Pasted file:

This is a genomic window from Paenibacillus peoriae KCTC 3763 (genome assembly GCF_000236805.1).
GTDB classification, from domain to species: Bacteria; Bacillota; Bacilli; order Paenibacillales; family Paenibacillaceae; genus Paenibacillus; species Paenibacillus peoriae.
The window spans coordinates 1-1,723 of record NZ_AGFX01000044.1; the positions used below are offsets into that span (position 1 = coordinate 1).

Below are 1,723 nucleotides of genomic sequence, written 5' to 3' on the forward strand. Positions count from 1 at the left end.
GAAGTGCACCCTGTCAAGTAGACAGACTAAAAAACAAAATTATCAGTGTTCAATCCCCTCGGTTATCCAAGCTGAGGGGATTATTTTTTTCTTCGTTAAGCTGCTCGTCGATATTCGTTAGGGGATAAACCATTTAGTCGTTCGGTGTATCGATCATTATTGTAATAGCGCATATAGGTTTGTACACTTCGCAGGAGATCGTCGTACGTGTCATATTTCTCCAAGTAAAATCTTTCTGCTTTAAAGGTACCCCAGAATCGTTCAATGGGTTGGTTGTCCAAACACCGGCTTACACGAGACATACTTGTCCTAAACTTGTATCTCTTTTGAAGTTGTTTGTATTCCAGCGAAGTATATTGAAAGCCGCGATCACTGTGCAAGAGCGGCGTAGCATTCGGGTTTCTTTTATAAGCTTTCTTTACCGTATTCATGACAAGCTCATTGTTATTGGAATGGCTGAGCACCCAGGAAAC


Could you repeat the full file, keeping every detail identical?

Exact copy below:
This is a genomic window from Paenibacillus peoriae KCTC 3763 (genome assembly GCF_000236805.1).
GTDB classification, from domain to species: Bacteria; Bacillota; Bacilli; order Paenibacillales; family Paenibacillaceae; genus Paenibacillus; species Paenibacillus peoriae.
The window spans coordinates 1-1,723 of record NZ_AGFX01000044.1; the positions used below are offsets into that span (position 1 = coordinate 1).

Below are 1,723 nucleotides of genomic sequence, written 5' to 3' on the forward strand. Positions count from 1 at the left end.
GAAGTGCACCCTGTCAAGTAGACAGACTAAAAAACAAAATTATCAGTGTTCAATCCCCTCGGTTATCCAAGCTGAGGGGATTATTTTTTTCTTCGTTAAGCTGCTCGTCGATATTCGTTAGGGGATAAACCATTTAGTCGTTCGGTGTATCGATCATTATTGTAATAGCGCATATAGGTTTGTACACTTCGCAGGAGATCGTCGTACGTGTCATATTTCTCCAAGTAAAATCTTTCTGCTTTAAAGGTACCCCAGAATCGTTCAATGGGTTGGTTGTCCAAACACCGGCTTACACGAGACATACTTGTCCTAAACTTGTATCTCTTTTGAAGTTGTTTGTATTCCAGCGAAGTATATTGAAAGCCGCGATCACTGTGCAAGAGCGGCGTAGCATTCGGGTTTCTTTTATAAGCTTTCTTTACCGTATTCATGACAAGCTCATTGTTATTGGAATGGCTGAGCACCCAGGAAAC